Q. Why Did Jesus Speak in Parables?
…reading this pericope (Matthew 13:10-15), I fail to see the reason why Jesus, at least in this case, spoke to the people at all. Does he not plainly say that the little faith they might have had, would be taken away from them anyway? He seems to make no exception. So why address them?
… You probably will receive countless emails…each day, so if you do not answer my mail I fully understand.
Thank you for your instructive commentaries on Bible.org,
Thanks for the question. It is a good one.
Let me begin by saying that my failure to make an immediate response is not an indication of our disinterest in you or your question. It is simply a matter of the volume of emails we receive and of limited staff. In addition, I try to give some thought to the question before answering.
That out of the way, let’s get right to the matter of our Lord’s use of parables in Matthew 13 and also in Mark 4. The preceding context provides us with an important clue. The authority of our Lord’s teaching was underscored by the miracles He performed, often while He was teaching. And by this Jesus’ authority was evident, as was the lack of authority on the part of the Jewish religious leaders:
28 When Jesus had finished these words, the crowds were amazed at His teaching; 29 for He was teaching them as one having authority, and not as their scribes (Matthew 7:28-29, see also Matthew 8:9; 9:1-8; Mark 1:21-27, etc.).
The initial approach of the religious leaders who opposed Jesus was to try to show that there was no miracle, such as we see in the case of the man born blind in John chapter 9. But when it became obvious that Jesus was indeed healing the sick, giving sight to the blind, casting out demons, and even raising the dead, the religious leaders changed their tactics: they accused Jesus of performing His miracles by the power of the devil (Matthew 12:22-30; Mark 3:22-27). Since the work of our Lord Jesus was carried out in the power of the Holy Spirit (Luke 3:21-22; 4:1, 14) to call Jesus’ miracles the work of the devil was blaspheming the Holy Spirit, the source of our Lord’s power. Our Lord’s response to this was strong. While all other blasphemies can be forgiven, those against the Holy Spirit will never be forgiven. The reason, as I understand it, is that it is the Holy Spirit who convicts men of sin, righteousness, and judgment (John 16:7-11), and it is He who is God’s instrument in drawing men to faith in Christ for salvation (John 3:1-10ff.). So, from this point on, the unbelief of those who called the work of Jesus the work of the devil was their doom. So far as these opponents of Jesus are concerned, He spoke in parables so that they would hear, but not understand, thus fulfilling the prophecy of Isaiah 6:9-10 (Matthew 13:10-15; Mark 4:10-12).
Jesus’ purpose for parables differed, depending upon the hearer. For the disciples, Jesus taught in parables to provoke their deeper thinking, with the goal of giving a full explanation in private:
33 With many such parables He was speaking the word to them, so far as they were able to hear it; 34 and He did not speak to them without a parable; but He was explaining everything privately to His own disciples (Mark 4:33-34).
But there were others, besides the enemies of Jesus and His inner circle of disciples. There were those like Nicodemus, who were fascinated with Jesus and His teaching, some of whom became believers later on (see John 3; 7:50-52; 19:38-40). Notice those who were secret believers, like Joseph of Arimathea (John 19:38), along with others (see John 7:13, 31; 8:31; 10:42; 12:42). That is why Jesus repeated the words,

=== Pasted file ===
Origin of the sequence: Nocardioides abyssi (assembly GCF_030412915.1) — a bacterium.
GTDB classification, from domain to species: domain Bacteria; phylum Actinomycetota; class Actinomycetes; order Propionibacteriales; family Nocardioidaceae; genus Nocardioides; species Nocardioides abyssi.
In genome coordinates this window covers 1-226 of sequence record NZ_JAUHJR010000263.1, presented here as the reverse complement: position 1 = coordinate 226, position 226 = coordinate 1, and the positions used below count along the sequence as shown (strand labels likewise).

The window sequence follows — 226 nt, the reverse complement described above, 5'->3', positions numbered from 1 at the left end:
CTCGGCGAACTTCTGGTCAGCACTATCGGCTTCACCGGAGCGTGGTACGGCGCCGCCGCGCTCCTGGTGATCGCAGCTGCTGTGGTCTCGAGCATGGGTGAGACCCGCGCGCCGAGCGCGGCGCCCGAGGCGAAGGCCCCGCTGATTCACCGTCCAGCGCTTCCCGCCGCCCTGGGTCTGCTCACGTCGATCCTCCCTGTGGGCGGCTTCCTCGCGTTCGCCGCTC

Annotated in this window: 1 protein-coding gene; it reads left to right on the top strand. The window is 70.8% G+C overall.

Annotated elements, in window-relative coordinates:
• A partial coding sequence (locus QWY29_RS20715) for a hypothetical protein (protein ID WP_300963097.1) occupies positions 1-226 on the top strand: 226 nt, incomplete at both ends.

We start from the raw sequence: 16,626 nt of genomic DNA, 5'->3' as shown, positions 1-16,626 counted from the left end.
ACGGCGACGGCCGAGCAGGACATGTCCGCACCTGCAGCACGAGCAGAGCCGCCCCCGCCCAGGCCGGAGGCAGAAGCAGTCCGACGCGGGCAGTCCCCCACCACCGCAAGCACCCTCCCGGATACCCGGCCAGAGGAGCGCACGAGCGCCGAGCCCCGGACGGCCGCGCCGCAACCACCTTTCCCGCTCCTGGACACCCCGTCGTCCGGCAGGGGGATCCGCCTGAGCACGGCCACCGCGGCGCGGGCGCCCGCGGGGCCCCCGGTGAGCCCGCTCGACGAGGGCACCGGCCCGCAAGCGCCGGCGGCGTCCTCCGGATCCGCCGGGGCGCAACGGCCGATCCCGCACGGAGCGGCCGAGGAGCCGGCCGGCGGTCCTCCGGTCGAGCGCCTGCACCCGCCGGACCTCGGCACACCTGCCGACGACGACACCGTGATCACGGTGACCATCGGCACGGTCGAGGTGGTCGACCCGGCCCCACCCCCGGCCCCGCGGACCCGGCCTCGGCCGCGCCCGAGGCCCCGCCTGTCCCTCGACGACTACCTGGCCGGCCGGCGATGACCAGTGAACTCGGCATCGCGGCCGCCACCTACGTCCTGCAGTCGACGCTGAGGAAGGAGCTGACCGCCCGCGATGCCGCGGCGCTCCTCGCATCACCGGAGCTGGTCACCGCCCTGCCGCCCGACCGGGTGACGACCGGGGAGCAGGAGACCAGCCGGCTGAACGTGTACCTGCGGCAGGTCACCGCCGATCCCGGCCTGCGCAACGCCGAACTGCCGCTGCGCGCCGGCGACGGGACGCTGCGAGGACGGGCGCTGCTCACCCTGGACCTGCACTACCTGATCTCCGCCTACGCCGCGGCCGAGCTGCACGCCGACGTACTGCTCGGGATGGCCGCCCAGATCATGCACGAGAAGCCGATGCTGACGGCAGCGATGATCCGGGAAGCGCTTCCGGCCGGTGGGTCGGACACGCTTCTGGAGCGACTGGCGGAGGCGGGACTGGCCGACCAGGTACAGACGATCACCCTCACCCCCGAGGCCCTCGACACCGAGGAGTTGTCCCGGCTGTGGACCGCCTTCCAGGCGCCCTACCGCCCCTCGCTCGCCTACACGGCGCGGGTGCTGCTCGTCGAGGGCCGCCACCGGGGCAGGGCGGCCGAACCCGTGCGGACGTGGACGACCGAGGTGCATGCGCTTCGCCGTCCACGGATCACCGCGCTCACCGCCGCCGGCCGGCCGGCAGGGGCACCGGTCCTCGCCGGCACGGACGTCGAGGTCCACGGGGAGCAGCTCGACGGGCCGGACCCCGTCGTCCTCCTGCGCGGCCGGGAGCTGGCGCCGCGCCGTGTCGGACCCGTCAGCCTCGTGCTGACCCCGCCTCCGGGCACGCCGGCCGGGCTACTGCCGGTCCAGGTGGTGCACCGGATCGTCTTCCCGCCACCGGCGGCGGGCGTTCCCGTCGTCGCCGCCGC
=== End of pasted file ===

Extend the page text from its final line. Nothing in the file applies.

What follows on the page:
9 “He who has ears, let him hear” (Matthew 13:9).
And so early on in His teaching, Jesus began to teach in parables, to conceal the truth from His enemies, to provoke interest and belief in others, and to instruct His disciples, both publicly and privately. But late in His earthly ministry Jesus employed parables for a very different reason. It was to convey a message to His enemies, who now grasped the meaning of His later parables, while keeping His disciples in the dark, so to speak, regarding coming events:
45 When the chief priests and the Pharisees heard His parables, they understood that He was speaking about them. 46 When they sought to seize Him, they feared the people, because they considered Him to be a prophet. 1 Jesus spoke to them again in parables, saying, . . . (Matthew 21:45-22:1).
This provoked His adversaries to plot His death, even at a time and in a manner that they did not wish.
3 Then the chief priests and the elders of the people were gathered together in the court of the high priest, named Caiaphas; 4 and they plotted together to seize Jesus by stealth and kill Him. 5 But they were saying, “Not during the festival, otherwise a riot might occur among the people” (Matthew 26:3-5).
15 Then the Pharisees went and plotted together how they might trap Him in what He said. (Matthew 22:15).
It also prevented His disciples from hindering His death, as it needed to take place in order to fulfill prophecy, and to provide salvation for lost sinners. (Remember what Peter did with that sword? John 18:10).
I should add one comment regarding your statement that “the little faith they might have had would be taken away from them.” Jesus does not say that their faith (great or small – and remember what he says about small faith in His parable in Matthew 13:31ff. and 17:20) will be taken away. I believe He is saying that what truth has been revealed to them will be taken away. Speaking in parables was entirely consistent with this. The truth was now concealed from those who rejected the truth they had already received. It would be as if they never heard or had it at all.